As if I needed another reason for Matt to mutter “neurotic freak” under his breath whenever he sees one of my charts, I started a log in 2010 to track our grocery store purchases. If you care to hear me rationalize this, read this post.
2011 was the first year for which I have complete data. In today’s thrilling post I will hit the highlights of my fascinating interpretation of the numbers. Note: these numbers include all purchases made at grocery stores, including non-food consumables such as greeting cards, cleaning products, and personal care.
Our average weekly expenditure ended up being $89.95. At the beginning of the year it was closer to $75 or $80 but I saw it spike to over $100 a week in late summer and early fall, when we were both working and I was buying nukeable diet entrees for my lunch and dinner. After I came back home again the price fell a little because I could cook for myself again. Also, after we quit smoking (a period where we saw another price spike, because we were stuffing our faces night and day with comfort food) I finally went back on the diet that helped me drop 40 pounds for our wedding, so there are still some prepackaged “fake foods” in my cart.
Ready for specifics? I knew you were!
- The only herb I cannot seem to grow, and which simply isn’t the same dried, is basil. Basil is also the only fresh herb I have records of purchasing in 2011. We spent $25.53 on basil last year. That’ll teach me not to water the damn basil.
- The average price of fresh meats at the big discount store where I do my major shopping (starts with a W but is not based in Bentonville) slowly rose over the course of the year a little over half a buck.
- In 2011 we bought just three loaves of bread, and that was during the brief but bizarre period where I was working not one but two jobs. Ordinarily I bake at least two loaves of bread a week, sometimes more if we need rolls for a potluck or if we are having company. I don’t even buy hamburger buns anymore. This baking addiction is how I managed to use up over 100 pounds of unbleached all-purpose flour in 2011. (At an average price of $0.30 per pound).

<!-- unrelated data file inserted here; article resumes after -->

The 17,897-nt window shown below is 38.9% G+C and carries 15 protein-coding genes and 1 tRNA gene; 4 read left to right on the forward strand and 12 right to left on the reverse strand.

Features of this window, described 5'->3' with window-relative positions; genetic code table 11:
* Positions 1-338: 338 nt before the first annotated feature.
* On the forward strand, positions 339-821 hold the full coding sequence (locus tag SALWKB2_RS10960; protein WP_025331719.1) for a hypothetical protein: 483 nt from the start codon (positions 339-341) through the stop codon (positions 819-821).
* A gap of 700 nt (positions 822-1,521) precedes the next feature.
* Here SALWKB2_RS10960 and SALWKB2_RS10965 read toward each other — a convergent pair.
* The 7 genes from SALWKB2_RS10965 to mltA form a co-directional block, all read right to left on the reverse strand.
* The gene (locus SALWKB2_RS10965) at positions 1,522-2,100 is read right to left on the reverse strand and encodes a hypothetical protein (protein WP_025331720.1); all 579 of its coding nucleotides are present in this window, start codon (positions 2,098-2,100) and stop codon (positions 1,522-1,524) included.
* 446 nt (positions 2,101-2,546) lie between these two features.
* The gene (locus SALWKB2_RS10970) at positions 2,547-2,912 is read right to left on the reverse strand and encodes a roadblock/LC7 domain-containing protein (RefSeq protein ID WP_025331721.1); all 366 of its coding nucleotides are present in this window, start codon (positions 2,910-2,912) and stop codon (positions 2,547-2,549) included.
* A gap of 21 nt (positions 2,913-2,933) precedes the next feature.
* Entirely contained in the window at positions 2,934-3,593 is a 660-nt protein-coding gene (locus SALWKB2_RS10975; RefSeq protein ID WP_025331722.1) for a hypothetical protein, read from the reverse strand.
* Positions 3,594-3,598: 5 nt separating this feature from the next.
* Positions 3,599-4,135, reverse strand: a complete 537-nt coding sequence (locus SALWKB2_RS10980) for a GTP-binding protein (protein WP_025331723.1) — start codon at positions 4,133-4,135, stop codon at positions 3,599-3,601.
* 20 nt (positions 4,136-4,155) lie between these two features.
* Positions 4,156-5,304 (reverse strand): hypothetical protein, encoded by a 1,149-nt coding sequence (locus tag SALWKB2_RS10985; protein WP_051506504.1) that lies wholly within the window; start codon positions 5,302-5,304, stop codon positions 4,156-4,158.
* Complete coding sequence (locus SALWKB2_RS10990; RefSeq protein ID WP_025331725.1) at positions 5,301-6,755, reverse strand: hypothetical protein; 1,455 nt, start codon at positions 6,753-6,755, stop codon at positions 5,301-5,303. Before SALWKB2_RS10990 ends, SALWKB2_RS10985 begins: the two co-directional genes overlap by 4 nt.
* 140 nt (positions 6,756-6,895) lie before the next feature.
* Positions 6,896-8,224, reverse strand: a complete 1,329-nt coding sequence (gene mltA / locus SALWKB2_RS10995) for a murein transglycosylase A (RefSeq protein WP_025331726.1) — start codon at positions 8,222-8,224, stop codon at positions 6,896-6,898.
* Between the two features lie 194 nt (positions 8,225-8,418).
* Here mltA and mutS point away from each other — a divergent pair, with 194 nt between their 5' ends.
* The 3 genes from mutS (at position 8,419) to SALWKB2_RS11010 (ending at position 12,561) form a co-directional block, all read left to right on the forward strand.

- Butter prices fluctuated madly. I never knew what I was in for, so when it seemed like a good price I grabbed a buttload and froze it. The price range was over a dollar from the lowest I paid per pound to the highest. Cheese prices fluctuated somewhat, but less quickly and over a much smaller range. So was there a price spasm for dairy in general? You’d think so, but no – sour cream and milk prices didn’t budge for me all year long. WTF?
- Speaking of cheese, we spent a whopping $296.66 on cheese in 2011, at an average price per pound of $3.96 (less for bricks, more for shreds). That’s almost three times as much as we spent on TP (which was $95.40, for those who give a crap*). Perhaps this cheese-to-toilet-paper correlation is the mathematical proof of my grandpappy’s great maxim: “Cheese is more binding”. Perhaps I have had too much coffee.(its not the coffee trust me – Matt)
- Our next biggest expenditure was on bacon. Strangely, the price of the bacon that we buy (gourmet stuff from Oregon) is, without fail, $5.99 per pound. Always. We managed to spend $192.57 on bacon in 2011. Somehow 32.15 pounds of bacon doesn’t seem excessive to me. Is that a a bad sign? (By the by, the bacon from our own pigs was only $3.27 per pound, but as the butcher continually reminds me, there is only so much of the pig you can make into bacon. Sad face.)
- Last but not least: eggs. Here we have incontrovertible proof that our little feather butts are headed for the freezer. Our chickens laid a measly 18.08 dozen eggs this year, (when they bothered to lay at all), leaving us to buy in 62.5 dozen to fill the (enormous) gap. I know this is little consolation to our chooks, but it’ll help me swing the ax. A little. I hope. Maybe Matt will do it for me. Again.